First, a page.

Sunshine comes to DVD in the UK via Fox, and don't you just know it as the disc loads and there are trailers for lots of Murdoch product before you even get to the menu. So if you don't want to buy the latest series of 24, Prison Break, Pathfinder or some Maltesers you have quite a wait until you get to the menu - about 12 minutes in fact. There is no on-screen prompt to go to the menu and the only way you can get there quicker is by pressing next on your control several times. This gets you to the menu which is a still preceded by a piece of footage from the film, the sub menus are similarly static. The main film itself is presented in anamorphic widescreen at the original aspect ratio of 2.35:1. The naturalistic lighting sources mean that the film is rather dark so it comes as a relief that the contrast here is excellent, and the colour balance is well judged. Overall this looks beautiful and very sharp with minimal grain or visual noise. The audio comes in 5.1 only and the mix allows the excellent score from Underworld to be atmospheric and strident without any distortion. Dialogue is mixed well and the surround effect help to keep the atmosphere of the various environments the characters find themselves in whilst ensuring voices are mixed appropriately to the position in the scene. In short, proper three dimensional sound which is punchy and clear.
The film comes with two commentaries. One is from Brian Cox who was the scientific consultant on the project and he explains that he will give insight into where the film follows fact and where it is invented for the sake of the entertainment. He largely explains what you are seeing and his approach to the commentary is down to earth, he occasionally adds titbits from NASA and Russian experience about space travel but the experience is not unlike having a warm techie talking to you throughout. Boyle's commentary is enthusiastic and entertaining with a real joy for his cast. Boyle can talk for hours and some of his comments are far more interesting than others and I get the feeling that the commentary here would have benefitted from someone to bounce off rather than the monologue he keeps up here. He is, though, good humoured and good company. His commentary extends to the deleted scenes sequence where he talks about scenes which were removed from the film because of tempo. He says that these scenes are best removed from the film but it was my view that they added some of the dramatic integrity that I felt the shortened version of Sunshine lacked. The scenes include longer introductions to the characters and the world of Icarus 2 and some extra information about the the character of Pinbacker which would have benefitted the film's finale. Some of the scenes are very rough and lacking the CGI that would have been added in post production.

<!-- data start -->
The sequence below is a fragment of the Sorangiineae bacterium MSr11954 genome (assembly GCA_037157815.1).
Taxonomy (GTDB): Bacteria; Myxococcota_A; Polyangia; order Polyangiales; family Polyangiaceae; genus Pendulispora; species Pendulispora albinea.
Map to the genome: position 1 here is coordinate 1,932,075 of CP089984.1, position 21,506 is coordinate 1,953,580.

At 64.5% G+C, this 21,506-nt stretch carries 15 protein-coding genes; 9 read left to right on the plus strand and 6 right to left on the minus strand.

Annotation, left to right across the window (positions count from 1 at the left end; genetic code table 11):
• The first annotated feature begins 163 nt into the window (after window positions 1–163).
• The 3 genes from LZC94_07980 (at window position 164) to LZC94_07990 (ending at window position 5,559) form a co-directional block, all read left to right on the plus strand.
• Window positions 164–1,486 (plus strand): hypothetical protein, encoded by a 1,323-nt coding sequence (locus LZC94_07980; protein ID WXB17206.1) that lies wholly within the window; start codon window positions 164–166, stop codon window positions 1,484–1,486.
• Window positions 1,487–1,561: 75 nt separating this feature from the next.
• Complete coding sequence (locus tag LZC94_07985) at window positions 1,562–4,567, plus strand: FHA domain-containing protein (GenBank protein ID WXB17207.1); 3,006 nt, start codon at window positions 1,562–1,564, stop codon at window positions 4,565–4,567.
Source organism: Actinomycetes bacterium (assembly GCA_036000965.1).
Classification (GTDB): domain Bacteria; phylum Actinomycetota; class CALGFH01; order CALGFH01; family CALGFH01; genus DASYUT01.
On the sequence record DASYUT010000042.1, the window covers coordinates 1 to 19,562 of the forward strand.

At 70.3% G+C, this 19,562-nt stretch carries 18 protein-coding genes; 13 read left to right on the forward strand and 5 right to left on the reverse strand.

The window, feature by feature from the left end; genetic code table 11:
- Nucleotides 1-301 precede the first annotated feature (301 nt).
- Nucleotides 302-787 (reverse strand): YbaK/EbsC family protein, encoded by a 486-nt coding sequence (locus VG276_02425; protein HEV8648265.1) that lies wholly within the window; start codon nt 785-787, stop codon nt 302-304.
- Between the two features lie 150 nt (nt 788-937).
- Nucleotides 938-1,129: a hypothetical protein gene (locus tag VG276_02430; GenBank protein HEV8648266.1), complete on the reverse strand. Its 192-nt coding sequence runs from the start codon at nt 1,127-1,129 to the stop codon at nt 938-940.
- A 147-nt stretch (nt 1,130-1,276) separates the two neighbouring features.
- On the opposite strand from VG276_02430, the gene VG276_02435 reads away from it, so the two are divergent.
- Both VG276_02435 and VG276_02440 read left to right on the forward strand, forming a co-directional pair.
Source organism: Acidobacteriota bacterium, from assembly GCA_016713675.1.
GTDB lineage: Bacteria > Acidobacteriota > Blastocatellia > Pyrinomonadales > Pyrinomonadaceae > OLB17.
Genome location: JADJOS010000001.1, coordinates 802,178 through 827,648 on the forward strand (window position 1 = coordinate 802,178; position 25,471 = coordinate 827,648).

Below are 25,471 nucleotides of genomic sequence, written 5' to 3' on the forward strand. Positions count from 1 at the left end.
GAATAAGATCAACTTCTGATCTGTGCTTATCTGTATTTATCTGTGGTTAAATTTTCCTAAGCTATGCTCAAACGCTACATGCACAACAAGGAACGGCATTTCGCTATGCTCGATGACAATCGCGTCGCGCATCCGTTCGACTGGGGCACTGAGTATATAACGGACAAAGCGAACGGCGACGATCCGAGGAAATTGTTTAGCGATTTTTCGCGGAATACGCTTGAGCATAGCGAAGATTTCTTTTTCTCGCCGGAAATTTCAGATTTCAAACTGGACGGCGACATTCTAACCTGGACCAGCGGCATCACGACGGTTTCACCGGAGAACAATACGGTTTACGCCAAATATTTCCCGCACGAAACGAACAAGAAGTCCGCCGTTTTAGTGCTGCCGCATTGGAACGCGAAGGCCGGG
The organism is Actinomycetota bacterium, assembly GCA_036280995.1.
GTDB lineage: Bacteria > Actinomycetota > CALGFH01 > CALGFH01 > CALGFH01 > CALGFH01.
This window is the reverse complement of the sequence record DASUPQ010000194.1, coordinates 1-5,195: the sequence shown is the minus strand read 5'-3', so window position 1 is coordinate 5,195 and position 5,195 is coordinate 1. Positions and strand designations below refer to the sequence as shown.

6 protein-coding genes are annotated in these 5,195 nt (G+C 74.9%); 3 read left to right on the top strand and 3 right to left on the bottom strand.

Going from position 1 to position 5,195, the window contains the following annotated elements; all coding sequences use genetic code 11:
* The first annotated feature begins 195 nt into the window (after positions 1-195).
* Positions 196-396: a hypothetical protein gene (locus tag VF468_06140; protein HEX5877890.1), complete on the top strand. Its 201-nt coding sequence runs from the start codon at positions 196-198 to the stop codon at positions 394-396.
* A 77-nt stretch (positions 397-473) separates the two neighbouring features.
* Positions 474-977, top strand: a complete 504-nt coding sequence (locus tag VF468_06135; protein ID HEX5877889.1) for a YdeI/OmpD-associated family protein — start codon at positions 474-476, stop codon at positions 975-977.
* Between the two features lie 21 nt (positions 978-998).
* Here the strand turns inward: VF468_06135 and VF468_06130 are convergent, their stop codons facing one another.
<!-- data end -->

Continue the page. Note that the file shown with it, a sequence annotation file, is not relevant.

The Web Production Diaries are 48 minutes of behind the scenes interviews with cast and crew. They cover the cast's view of Boyle, an inventive eccentric apparrently, preparation for the cast in terms of experiencing zero gravity, post production special effects and Boyle's own view of the project. The technical stuff takes up a good 30 minutes of the diaries and the more entertaining bits are where the actors talk about Boyle, especially the rampantly funny and sexy Michelle Yeoh.
Boyle also uses the extras to include a couple of short films from new directors. Dad's Dead is a six and a half minute tale directed by Chris Shephard about Johnno a meel on wheels sadist whose friendship brings the narrator betrayal and a prison sentence. It is inventive, wittily written and with a sad ring of authenticity about it. Less enthralling is Mole Hills by Dan Arnold which is 6 minutes of staring at six piles of dirt on a pavement whilst everyone goes about their daily business, it is almost entirely from the same camera position and a real test to watch. The extras are completed by a teaser and trailer for the main film and some more publicity for Fox's website.
You'll see from Kevin's review and the comments that follow it that this film has provoked mixed responses. Personally, I can see it is flawed and falls between the two stools of entertainment and something deeper but I think its worth celebrating and believe that even as just a rental this is worth the effort for most film fans. I applaud the use of the DVD to promote other film-makers and the inclusion of an audio description track for the visually impaired, all in all a good package for an enjoyable film.